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Arizona: Longer Yellow Reduced Accidents
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4/1/2013Arizona: Longer Yellow Reduced Accidents
Chandler, Arizona sees decrease in traffic collisions after increasing yellow times slightly.
Increasing the duration of the yellow signal at eight intersections in Chandler, Arizona reduced accidents, according to six years' worth of data collected by the city. In June 2007, the city increased the yellow at the intersection of Alma School Road and Ray by just 0.5 seconds. Officials were pleased to see a big drop in collisions, so timing was extended from 4.0 to 4.5 seconds at seven additional locations in November 2008.
Proponents of automated ticketing may grudgingly admit longer yellows have a benefit, but they insist it the effect fades over time. This has not proved the case in Chandler. Three years after the yellow was lengthened at Alma School Road and Ray, accidents had dropped 47 percent. Adding in the results for Alma School Road at Walmart, Knox Road, Motorola, Galveston Street and Erie Street shows an overall drop of 40 percent in accidents. Chandler omits full data from Alma School Road at Warner Road and Fire Station Number Two because the locations were reconstructed in 2007, skewing the "before" data.
The safety benefit of longer yellow timing is well documented. A 2004 study by the Texas Transportation Institute concluded the addition of one second in yellow to the minimum standard set by the Institute of Transportation Engineers produced a 53 percent reduction in violations. Fewer violations also translated into greater safety, with TTI scientists finding a 40 percent reduction in collisions attributable to the signal adjustment (view study). Chandler's yellow time increase was much more modest than the one TTI studied.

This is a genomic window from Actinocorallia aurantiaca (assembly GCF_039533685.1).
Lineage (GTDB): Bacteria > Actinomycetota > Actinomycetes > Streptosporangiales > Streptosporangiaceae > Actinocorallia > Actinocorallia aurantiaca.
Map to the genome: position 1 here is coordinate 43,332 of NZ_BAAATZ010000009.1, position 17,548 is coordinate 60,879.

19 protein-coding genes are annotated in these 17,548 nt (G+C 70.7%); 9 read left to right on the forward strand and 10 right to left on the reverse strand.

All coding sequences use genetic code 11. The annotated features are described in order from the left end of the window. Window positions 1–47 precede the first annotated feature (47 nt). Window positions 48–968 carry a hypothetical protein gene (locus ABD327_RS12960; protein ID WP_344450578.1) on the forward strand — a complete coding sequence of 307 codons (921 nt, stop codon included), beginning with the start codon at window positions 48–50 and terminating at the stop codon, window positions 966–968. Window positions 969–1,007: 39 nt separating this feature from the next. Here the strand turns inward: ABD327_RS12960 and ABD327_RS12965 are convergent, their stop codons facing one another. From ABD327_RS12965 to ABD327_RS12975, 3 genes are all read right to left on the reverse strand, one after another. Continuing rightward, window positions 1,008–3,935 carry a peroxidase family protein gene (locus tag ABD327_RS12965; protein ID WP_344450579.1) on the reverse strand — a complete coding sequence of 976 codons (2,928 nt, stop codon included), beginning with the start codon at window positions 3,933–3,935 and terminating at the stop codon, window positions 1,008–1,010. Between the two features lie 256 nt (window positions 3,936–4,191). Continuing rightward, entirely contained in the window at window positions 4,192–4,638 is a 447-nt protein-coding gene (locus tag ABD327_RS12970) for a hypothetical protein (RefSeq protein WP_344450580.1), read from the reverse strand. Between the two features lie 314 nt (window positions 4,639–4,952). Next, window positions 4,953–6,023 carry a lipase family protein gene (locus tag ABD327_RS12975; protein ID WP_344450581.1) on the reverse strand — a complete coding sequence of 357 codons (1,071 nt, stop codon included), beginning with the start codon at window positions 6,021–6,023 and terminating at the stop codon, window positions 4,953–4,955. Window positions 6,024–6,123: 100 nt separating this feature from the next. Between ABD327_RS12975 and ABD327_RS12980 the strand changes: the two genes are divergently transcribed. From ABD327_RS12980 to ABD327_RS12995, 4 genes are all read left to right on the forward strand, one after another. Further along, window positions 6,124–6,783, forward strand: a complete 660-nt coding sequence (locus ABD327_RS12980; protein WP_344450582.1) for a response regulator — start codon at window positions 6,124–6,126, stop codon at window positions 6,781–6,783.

The reduction in violations, however, creates a dilemma for cities like Chandler because two of the longer yellow intersections -- Alma School Road at Warner Road and Ray -- have red light cameras. Longer yellows reduce revenue, creating a conflict of interest between financial and safety interests. Chandler City Transportation Engineer Mike Mah used statistical techniques that marginalized the impact that the longer yellows had and came up with excuses to explain away the improvement.
"We had surmised back in March 2010 that perhaps the reduction in crash rate may be due to reduced traffic volumes, reduced economic activity, or heightened police enforcement," Mah wrote in a February 27 memo to the city council.
Instead of totaling the number of accidents at the intersections with full datasets -- there were 264 collisions before before and 158 after -- Mah took the change at each intersection and averaged the result. This technique exaggerates the influence of a small increase in accidents at one location, Alma School Road and Erie Street. There were 12 accidents in the before period and 15 in the after -- a 25 percent increase, but a difference of only three accidents.
The council last month approved a contract extension with Redflex Traffic Systems of Australia to operate red light cameras and speed cameras through March 2016. Redflex will pocket just under $1 million from the deal. Since Redflex has been debarred from bidding on Chicago contracts, Chandler can cancel its agreement with Redflex at any time.
"City may, by written notice to the contractor, immediately terminate this contract if city determines that contractor has been debarred, suspended or otherwise lawfully prohibited from participating in any public procurement activity, including but not limited to, being disapproved as a subcontractor of any public procurement unit or other governmental body," the contract with Redflex states.
Source: Yellow Time Study Results (City of Chandler, Arizona, 2/27/2013)
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